The road to the camp area is now fenced-in but Walker and I parked my car and walked in anyway. We did not go to the swimming hole (the wide expanse of water smoothed rocks separating the road from the area is still there and as foreboding as ever). When we got to Kunieh draw we walked up it rather that proceeding further into the old central area. The Indian paintings drawn by Gaither Browning at the meeting site for the Kunieh are still there and as livid and unencipherable as ever. We went on to the old campfire circle and it is still recognizable - to some extent the stones outlining it can still be seen. We then climbed out of the draw along the same route we used to go leaving the campfire and walked down the hill into the old central area. As we did so, Walker exclaimed, "The mess hall's still here!" At first that seemed so, but on closer exam it appeared that a hunting lodge had been built on the previous foundation in a very similar type of architecture. The canteen is, of course, gone but the foundation is still there. A modern pump has been placed over the old well (presumably for the hunting lodge). Do you remember that old two-cycle gasoline powered pump that would sometimes run even into the night and might wake you in the morning? If it didn't waken one, then sometimes the expletives expressed by the person trying to start it might!
We then crossed the creek. The creek bed in the main or central part of the camp has changed from the time we remember. It would take up too much space to relate how but can be summarized as saying that it now flows along what we knew as a previous dry bed. On the other side of the creek we found the entrance to the draw that leads to Honeycomb cave but did not go that far. I am sure all remember the first time you crawled through it, leaving your belt attached canteens etc. outside so that you wouldn't get stuck. Not for the claustrophobic or the thick-waisted!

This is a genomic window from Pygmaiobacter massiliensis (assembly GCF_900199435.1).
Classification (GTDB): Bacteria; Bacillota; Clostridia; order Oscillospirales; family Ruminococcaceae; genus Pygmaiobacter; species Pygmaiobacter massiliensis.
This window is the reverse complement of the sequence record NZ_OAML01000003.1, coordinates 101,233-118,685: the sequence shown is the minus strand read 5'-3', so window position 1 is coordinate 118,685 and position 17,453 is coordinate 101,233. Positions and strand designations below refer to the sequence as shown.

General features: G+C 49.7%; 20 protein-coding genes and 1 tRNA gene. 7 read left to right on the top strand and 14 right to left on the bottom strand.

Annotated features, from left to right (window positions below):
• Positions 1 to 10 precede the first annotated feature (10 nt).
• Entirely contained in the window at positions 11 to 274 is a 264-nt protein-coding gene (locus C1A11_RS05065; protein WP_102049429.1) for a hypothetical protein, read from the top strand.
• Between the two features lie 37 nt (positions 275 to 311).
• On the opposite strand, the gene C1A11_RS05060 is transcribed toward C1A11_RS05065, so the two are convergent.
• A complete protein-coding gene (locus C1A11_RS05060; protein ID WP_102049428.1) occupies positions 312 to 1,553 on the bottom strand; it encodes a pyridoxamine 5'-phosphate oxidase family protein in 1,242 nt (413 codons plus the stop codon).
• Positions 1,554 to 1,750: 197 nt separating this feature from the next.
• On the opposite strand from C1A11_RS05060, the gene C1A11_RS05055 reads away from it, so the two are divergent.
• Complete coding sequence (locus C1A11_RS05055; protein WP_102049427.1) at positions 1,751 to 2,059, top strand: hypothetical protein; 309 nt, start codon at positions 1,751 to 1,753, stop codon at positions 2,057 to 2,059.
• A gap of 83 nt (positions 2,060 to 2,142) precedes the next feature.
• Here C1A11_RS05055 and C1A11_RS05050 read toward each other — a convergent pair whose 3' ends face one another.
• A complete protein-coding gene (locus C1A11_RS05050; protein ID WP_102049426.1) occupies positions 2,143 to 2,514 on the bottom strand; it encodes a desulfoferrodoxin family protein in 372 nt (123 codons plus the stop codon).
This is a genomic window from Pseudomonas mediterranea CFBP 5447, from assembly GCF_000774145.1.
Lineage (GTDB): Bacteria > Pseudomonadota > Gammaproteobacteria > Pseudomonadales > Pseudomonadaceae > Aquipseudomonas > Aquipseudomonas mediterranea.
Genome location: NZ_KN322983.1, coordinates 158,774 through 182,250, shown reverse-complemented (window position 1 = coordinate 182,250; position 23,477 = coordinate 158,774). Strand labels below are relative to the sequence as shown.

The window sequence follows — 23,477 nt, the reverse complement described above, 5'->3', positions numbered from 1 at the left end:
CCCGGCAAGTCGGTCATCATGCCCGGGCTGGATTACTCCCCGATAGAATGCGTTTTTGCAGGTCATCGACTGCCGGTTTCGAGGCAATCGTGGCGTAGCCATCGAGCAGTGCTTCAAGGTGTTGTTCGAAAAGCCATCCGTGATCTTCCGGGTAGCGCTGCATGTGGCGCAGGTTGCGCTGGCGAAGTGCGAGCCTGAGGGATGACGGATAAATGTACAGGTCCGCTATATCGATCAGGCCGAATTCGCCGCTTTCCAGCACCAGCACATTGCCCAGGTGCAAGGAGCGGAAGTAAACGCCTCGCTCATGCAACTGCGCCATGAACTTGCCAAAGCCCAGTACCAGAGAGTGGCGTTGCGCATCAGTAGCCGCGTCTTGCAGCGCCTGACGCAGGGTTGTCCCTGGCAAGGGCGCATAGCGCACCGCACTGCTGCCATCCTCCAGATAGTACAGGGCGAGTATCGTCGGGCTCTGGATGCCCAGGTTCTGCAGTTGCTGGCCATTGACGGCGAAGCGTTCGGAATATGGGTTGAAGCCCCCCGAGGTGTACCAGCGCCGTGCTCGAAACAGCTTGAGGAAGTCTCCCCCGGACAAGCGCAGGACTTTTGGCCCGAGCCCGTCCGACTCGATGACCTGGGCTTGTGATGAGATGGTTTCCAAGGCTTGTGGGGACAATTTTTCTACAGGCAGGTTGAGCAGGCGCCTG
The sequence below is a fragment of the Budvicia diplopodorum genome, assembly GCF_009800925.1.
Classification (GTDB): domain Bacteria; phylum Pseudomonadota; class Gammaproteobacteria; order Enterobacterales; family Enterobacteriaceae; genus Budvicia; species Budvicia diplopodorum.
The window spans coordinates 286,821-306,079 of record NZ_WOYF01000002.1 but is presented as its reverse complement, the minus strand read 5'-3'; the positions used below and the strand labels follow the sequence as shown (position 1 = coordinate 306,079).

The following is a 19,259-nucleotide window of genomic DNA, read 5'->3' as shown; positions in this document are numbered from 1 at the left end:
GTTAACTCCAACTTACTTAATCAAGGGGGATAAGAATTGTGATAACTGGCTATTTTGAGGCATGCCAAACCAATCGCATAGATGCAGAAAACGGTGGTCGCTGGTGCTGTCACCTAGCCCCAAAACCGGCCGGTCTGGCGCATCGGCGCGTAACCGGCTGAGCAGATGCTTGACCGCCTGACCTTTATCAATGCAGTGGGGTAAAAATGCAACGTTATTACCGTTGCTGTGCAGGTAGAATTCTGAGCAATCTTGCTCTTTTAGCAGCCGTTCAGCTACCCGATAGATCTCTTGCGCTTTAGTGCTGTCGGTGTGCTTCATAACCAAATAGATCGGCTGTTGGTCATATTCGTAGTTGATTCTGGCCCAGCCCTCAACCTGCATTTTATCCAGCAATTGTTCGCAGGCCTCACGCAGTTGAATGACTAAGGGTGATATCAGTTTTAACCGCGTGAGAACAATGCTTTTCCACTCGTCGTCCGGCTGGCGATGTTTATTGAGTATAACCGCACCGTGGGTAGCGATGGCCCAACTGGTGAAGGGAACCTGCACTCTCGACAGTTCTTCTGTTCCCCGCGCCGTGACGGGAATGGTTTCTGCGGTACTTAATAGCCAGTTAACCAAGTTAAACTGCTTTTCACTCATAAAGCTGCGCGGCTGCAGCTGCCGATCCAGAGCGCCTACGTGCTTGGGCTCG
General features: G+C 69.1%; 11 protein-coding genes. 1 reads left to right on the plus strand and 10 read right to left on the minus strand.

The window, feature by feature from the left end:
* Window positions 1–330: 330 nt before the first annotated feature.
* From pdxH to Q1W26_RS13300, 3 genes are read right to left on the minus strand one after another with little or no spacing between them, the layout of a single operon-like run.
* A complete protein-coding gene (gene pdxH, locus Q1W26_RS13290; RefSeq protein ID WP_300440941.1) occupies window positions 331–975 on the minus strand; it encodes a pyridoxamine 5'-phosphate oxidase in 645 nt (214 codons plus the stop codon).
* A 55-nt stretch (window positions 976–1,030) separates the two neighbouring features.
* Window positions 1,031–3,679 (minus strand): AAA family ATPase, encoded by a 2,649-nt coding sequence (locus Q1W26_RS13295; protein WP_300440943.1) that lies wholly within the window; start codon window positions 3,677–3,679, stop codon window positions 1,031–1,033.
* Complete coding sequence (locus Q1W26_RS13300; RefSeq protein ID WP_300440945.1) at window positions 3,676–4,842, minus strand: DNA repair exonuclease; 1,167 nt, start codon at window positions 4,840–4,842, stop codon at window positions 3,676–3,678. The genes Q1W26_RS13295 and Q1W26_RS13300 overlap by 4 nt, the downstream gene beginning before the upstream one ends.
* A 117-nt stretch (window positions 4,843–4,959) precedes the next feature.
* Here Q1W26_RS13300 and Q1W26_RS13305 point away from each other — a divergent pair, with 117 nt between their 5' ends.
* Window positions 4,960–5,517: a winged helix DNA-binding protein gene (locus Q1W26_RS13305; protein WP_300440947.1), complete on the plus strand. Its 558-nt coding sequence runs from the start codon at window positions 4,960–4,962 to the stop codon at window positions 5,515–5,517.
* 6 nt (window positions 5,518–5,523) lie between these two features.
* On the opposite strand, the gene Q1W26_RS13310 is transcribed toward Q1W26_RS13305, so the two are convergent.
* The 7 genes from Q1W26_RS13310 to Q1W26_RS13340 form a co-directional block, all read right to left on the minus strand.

We returned to the main camp area and, I regret, did not go farther upstream. I would have loved to see what the old bathtub area was like. That spot was unknown to my mend as the Eastland, Cisco, and Breckenridge troops always camped on the East Side whereas Brownwood was on the West where this spot is. I recall at least twice hiking upstream past Pump Rock, Falls Hole (best fishing spot I have ever found), Turkey Hole and ultimately reaching Blue Hole (the site of the present camp).
After leaving the campgrounds, we drove on the same old dirt road you would remember across Buffalo Hollow to the San Saba where we crossed and drove past Hamon's ranch house. (We actually stopped and I knocked to see if it was alright for us to continue - with no one answering, we proceeded.) The dammed up outflow from Cold Springs producing a small lake just below the house is now totally engulfed with Hydrilla. We went a short distance further, again parked my car, climbed a fence and hiked over to the ravine and found Cold Springs. Still as it ever was - beautiful cold clear water, and deceptive in its depth. We then hiked the additional short distance to the tall cliff that contains Crystal Cave and the small body of water at its base. I can't believe we used to swim in that water. Now it's really a stagnant pond. May have been then also but it seemed bigger back then ("face it, Jim, a lot of things do") and maybe at one time rather than being totally land-locked, it also was a seep. Crystal Cave is filled in now with leafy vegetation. We didn't go up to it to find out what kind. As I remember it there used to be a small growth at the far back where most of the quartz/crystal was. Someone said it was poison ivy so maybe that's what's filled in.